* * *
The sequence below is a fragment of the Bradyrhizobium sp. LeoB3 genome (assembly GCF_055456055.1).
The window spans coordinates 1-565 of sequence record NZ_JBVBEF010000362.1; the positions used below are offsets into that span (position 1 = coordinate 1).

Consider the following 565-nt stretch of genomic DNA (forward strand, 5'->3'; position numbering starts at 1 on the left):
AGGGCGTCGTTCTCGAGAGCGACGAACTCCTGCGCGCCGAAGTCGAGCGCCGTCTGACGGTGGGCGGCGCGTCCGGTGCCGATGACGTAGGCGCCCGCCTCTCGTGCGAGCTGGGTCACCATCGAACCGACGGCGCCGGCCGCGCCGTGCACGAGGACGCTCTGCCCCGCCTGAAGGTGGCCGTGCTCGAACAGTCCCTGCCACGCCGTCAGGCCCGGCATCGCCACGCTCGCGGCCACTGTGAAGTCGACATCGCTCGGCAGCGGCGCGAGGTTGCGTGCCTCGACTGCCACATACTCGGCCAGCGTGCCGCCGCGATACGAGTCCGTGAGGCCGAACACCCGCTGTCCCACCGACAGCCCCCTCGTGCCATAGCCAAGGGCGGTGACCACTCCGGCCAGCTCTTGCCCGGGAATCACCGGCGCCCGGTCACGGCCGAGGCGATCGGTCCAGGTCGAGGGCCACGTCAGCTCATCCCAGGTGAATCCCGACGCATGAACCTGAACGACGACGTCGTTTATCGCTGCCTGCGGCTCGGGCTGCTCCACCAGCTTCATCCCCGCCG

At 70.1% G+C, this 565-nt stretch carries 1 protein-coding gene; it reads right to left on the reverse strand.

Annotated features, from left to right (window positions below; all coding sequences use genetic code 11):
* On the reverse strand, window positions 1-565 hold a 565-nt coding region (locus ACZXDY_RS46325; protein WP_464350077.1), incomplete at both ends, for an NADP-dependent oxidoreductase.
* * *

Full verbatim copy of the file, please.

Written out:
The sequence below is a fragment of the Bradyrhizobium sp. LeoB3 genome (assembly GCF_055456055.1).
The window spans coordinates 1-565 of sequence record NZ_JBVBEF010000362.1; the positions used below are offsets into that span (position 1 = coordinate 1).

Consider the following 565-nt stretch of genomic DNA (forward strand, 5'->3'; position numbering starts at 1 on the left):
AGGGCGTCGTTCTCGAGAGCGACGAACTCCTGCGCGCCGAAGTCGAGCGCCGTCTGACGGTGGGCGGCGCGTCCGGTGCCGATGACGTAGGCGCCCGCCTCTCGTGCGAGCTGGGTCACCATCGAACCGACGGCGCCGGCCGCGCCGTGCACGAGGACGCTCTGCCCCGCCTGAAGGTGGCCGTGCTCGAACAGTCCCTGCCACGCCGTCAGGCCCGGCATCGCCACGCTCGCGGCCACTGTGAAGTCGACATCGCTCGGCAGCGGCGCGAGGTTGCGTGCCTCGACTGCCACATACTCGGCCAGCGTGCCGCCGCGATACGAGTCCGTGAGGCCGAACACCCGCTGTCCCACCGACAGCCCCCTCGTGCCATAGCCAAGGGCGGTGACCACTCCGGCCAGCTCTTGCCCGGGAATCACCGGCGCCCGGTCACGGCCGAGGCGATCGGTCCAGGTCGAGGGCCACGTCAGCTCATCCCAGGTGAATCCCGACGCATGAACCTGAACGACGACGTCGTTTATCGCTGCCTGCGGCTCGGGCTGCTCCACCAGCTTCATCCCCGCCG

At 70.1% G+C, this 565-nt stretch carries 1 protein-coding gene; it reads right to left on the reverse strand.

Annotated features, from left to right (window positions below; all coding sequences use genetic code 11):
* On the reverse strand, window positions 1-565 hold a 565-nt coding region (locus ACZXDY_RS46325; protein WP_464350077.1), incomplete at both ends, for an NADP-dependent oxidoreductase.